Storm Weather and Storm Chasing
Has storm chasing and the competitiveness gone too far?
This website aims to discuss various aspects of severe weather events particularly storm chasing. This article also includes a break down of chasing and storm chaser ethics! This website aims to cover many of these weather events. A variety of weather links to a variety of other related websites.
Recently, some aspects of storm chaser ethics have been tested and questioned with chasing groups willing to get too close in extremely dangerous situations. Unfortunately, the deaths of Tim Samaras, his son and co-partner as well as other chasers have not had any impact on some of this activity and in 2014 we saw some more close calls with chasing tours being caught out in a tornado, chasers desperately trying to escape a tornado with power poles falling down and one chaser being struck by lightning. Tim Samaras was aiming at launching probes into tornadoes in the name of research.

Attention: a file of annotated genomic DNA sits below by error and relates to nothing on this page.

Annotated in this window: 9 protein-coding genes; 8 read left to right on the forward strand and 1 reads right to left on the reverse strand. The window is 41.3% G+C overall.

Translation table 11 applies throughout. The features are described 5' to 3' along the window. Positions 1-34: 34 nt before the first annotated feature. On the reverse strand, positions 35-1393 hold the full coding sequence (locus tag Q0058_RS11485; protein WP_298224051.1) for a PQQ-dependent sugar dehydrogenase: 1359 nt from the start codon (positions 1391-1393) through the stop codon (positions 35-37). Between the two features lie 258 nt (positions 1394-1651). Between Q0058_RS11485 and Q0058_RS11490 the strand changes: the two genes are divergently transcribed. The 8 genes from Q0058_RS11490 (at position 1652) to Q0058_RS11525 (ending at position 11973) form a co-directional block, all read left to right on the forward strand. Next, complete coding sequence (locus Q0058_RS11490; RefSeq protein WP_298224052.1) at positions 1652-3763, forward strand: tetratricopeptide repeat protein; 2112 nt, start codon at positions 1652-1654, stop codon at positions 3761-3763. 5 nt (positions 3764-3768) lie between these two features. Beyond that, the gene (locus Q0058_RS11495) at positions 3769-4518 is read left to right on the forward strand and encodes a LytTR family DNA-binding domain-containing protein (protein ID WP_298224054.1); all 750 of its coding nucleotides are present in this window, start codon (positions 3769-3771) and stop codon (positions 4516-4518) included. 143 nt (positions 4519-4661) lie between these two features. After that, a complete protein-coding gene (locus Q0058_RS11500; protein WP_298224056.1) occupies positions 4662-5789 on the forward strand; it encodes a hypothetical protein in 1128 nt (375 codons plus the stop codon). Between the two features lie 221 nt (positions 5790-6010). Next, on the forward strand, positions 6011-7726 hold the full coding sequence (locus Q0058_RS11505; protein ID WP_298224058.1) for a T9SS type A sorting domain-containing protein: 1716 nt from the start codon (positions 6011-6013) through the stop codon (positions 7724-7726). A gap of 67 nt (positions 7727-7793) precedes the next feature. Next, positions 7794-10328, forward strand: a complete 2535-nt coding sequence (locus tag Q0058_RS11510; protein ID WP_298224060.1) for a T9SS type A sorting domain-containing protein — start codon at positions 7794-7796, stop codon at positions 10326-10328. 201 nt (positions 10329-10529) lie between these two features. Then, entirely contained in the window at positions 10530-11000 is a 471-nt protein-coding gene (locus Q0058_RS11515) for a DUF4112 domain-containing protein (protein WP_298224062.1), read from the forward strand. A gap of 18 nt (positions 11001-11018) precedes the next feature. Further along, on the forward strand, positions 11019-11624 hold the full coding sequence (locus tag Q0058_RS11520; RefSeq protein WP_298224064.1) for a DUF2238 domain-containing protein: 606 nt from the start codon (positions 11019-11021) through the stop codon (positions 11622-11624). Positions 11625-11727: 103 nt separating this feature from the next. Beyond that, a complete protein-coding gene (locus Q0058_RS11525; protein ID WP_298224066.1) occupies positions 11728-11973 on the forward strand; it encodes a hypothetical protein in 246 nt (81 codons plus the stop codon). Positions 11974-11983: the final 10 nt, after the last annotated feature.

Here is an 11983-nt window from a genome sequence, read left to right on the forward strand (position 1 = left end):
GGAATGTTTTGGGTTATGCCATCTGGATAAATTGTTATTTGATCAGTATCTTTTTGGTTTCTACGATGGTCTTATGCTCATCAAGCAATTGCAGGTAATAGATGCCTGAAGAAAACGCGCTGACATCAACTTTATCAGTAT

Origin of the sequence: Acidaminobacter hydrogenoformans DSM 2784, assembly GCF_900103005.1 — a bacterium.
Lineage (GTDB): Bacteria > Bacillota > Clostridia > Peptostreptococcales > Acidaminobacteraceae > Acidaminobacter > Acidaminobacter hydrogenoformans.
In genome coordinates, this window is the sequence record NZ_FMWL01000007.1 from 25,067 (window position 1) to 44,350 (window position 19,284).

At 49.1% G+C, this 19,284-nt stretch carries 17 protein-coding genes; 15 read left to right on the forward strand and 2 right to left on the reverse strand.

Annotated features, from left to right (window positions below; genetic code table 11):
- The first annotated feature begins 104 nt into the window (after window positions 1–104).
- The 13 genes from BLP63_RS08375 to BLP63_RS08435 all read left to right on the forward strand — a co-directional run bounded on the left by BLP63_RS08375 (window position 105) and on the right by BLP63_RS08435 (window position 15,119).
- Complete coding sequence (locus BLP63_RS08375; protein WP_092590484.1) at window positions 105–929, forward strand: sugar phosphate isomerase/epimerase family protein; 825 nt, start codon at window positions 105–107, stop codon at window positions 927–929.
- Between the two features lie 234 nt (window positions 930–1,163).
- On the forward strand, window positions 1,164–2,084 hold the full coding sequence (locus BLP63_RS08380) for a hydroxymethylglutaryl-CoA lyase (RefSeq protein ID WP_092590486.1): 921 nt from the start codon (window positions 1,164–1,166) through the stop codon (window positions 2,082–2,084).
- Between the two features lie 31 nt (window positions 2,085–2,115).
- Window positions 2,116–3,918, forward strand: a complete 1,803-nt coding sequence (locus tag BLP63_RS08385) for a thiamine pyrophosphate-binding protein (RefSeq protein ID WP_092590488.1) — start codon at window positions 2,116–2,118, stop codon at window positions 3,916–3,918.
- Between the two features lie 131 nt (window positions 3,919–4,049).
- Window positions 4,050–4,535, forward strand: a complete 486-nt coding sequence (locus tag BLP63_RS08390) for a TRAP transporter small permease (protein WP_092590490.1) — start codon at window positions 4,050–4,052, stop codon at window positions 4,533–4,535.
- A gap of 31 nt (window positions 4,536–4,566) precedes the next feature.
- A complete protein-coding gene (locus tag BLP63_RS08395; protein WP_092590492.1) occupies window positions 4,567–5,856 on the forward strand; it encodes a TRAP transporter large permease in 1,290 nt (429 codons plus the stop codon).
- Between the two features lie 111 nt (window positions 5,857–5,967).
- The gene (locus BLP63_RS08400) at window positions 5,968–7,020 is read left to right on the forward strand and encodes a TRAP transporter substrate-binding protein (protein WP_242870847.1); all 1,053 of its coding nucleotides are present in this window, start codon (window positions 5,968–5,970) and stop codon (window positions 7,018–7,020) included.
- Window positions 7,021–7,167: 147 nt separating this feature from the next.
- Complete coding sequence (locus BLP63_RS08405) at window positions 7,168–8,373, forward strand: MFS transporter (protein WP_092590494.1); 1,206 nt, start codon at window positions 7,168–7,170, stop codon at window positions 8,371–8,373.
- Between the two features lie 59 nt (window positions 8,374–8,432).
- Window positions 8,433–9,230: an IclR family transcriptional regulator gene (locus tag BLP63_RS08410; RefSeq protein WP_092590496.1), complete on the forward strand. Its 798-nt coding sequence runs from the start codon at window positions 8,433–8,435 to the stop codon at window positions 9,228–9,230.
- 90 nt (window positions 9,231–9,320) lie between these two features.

Storm chasing began in the 1960's and slowly increased in popularity across the Great Plains - first due to a series of documentaries but rapidly increased in popularity with the arrival of the internet. Then during 1996 - the movie Twister hit the movie theatres! This sent a mad rush of storm chasers across Tornado Alley equipped with sophisticated gear for measuring winds and other atmospheric parameters. Storm chasing steadily increased as more and more documentaries and tourism were established.
Facebook and the introduction of other social media has set the latest trend of live or near live storm chasing images and videos, of supercells and tornadoes to be observed by anyone around the world. Has this meant that chasing has clogged up the roads and set the scene for disaster waiting to happen? This certainly was the case in the deaths of Tim Samaras and other storm chasers. Near misses have followed… Is it a matter of time?